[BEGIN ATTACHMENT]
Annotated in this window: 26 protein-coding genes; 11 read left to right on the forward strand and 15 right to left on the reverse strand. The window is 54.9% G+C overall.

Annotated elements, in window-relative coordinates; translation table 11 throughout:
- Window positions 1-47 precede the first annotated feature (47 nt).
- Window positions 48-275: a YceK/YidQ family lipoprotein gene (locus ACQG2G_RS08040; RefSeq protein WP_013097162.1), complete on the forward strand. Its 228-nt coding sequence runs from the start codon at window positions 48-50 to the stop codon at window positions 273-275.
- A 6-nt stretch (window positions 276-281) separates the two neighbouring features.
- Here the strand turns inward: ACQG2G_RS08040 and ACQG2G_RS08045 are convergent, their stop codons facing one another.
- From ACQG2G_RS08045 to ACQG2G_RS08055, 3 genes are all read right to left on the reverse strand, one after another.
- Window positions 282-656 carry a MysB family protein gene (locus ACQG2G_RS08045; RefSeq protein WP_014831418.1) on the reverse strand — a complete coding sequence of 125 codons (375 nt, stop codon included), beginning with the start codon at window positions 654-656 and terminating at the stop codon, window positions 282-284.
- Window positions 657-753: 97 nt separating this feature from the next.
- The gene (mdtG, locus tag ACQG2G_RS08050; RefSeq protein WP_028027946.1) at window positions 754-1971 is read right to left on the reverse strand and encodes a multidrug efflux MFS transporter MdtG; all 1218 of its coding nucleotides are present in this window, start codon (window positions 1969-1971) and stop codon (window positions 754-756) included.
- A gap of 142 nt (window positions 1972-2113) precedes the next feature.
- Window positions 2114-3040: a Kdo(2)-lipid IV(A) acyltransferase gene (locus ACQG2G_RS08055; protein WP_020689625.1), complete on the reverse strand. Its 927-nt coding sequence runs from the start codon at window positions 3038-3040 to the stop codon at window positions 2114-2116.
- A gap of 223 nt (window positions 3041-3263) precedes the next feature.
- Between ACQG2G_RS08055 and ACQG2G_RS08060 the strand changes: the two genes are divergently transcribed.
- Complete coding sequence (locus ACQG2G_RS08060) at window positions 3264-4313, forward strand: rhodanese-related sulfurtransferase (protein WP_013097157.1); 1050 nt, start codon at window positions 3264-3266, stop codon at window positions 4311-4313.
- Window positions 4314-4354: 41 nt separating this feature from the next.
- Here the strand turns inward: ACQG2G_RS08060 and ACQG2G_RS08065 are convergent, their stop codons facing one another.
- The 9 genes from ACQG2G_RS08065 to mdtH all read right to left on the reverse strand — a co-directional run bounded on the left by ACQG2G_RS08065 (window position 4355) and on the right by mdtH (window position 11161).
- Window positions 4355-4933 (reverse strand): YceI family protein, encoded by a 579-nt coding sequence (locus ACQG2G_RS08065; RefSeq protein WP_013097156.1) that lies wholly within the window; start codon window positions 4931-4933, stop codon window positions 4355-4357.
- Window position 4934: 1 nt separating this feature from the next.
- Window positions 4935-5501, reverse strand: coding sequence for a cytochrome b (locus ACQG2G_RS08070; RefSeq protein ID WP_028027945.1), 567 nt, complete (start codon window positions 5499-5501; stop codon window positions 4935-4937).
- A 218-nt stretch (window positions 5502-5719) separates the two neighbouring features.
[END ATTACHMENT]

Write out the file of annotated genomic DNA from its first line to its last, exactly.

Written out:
Annotated in this window: 26 protein-coding genes; 11 read left to right on the forward strand and 15 right to left on the reverse strand. The window is 54.9% G+C overall.

Annotated elements, in window-relative coordinates; translation table 11 throughout:
- Window positions 1-47 precede the first annotated feature (47 nt).
- Window positions 48-275: a YceK/YidQ family lipoprotein gene (locus ACQG2G_RS08040; RefSeq protein WP_013097162.1), complete on the forward strand. Its 228-nt coding sequence runs from the start codon at window positions 48-50 to the stop codon at window positions 273-275.
- A 6-nt stretch (window positions 276-281) separates the two neighbouring features.
- Here the strand turns inward: ACQG2G_RS08040 and ACQG2G_RS08045 are convergent, their stop codons facing one another.
- From ACQG2G_RS08045 to ACQG2G_RS08055, 3 genes are all read right to left on the reverse strand, one after another.
- Window positions 282-656 carry a MysB family protein gene (locus ACQG2G_RS08045; RefSeq protein WP_014831418.1) on the reverse strand — a complete coding sequence of 125 codons (375 nt, stop codon included), beginning with the start codon at window positions 654-656 and terminating at the stop codon, window positions 282-284.
- Window positions 657-753: 97 nt separating this feature from the next.
- The gene (mdtG, locus tag ACQG2G_RS08050; RefSeq protein WP_028027946.1) at window positions 754-1971 is read right to left on the reverse strand and encodes a multidrug efflux MFS transporter MdtG; all 1218 of its coding nucleotides are present in this window, start codon (window positions 1969-1971) and stop codon (window positions 754-756) included.
- A gap of 142 nt (window positions 1972-2113) precedes the next feature.
- Window positions 2114-3040: a Kdo(2)-lipid IV(A) acyltransferase gene (locus ACQG2G_RS08055; protein WP_020689625.1), complete on the reverse strand. Its 927-nt coding sequence runs from the start codon at window positions 3038-3040 to the stop codon at window positions 2114-2116.
- A gap of 223 nt (window positions 3041-3263) precedes the next feature.
- Between ACQG2G_RS08055 and ACQG2G_RS08060 the strand changes: the two genes are divergently transcribed.
- Complete coding sequence (locus ACQG2G_RS08060) at window positions 3264-4313, forward strand: rhodanese-related sulfurtransferase (protein WP_013097157.1); 1050 nt, start codon at window positions 3264-3266, stop codon at window positions 4311-4313.
- Window positions 4314-4354: 41 nt separating this feature from the next.
- Here the strand turns inward: ACQG2G_RS08060 and ACQG2G_RS08065 are convergent, their stop codons facing one another.
- The 9 genes from ACQG2G_RS08065 to mdtH all read right to left on the reverse strand — a co-directional run bounded on the left by ACQG2G_RS08065 (window position 4355) and on the right by mdtH (window position 11161).
- Window positions 4355-4933 (reverse strand): YceI family protein, encoded by a 579-nt coding sequence (locus ACQG2G_RS08065; RefSeq protein WP_013097156.1) that lies wholly within the window; start codon window positions 4931-4933, stop codon window positions 4355-4357.
- Window position 4934: 1 nt separating this feature from the next.
- Window positions 4935-5501, reverse strand: coding sequence for a cytochrome b (locus ACQG2G_RS08070; RefSeq protein ID WP_028027945.1), 567 nt, complete (start codon window positions 5499-5501; stop codon window positions 4935-4937).
- A 218-nt stretch (window positions 5502-5719) separates the two neighbouring features.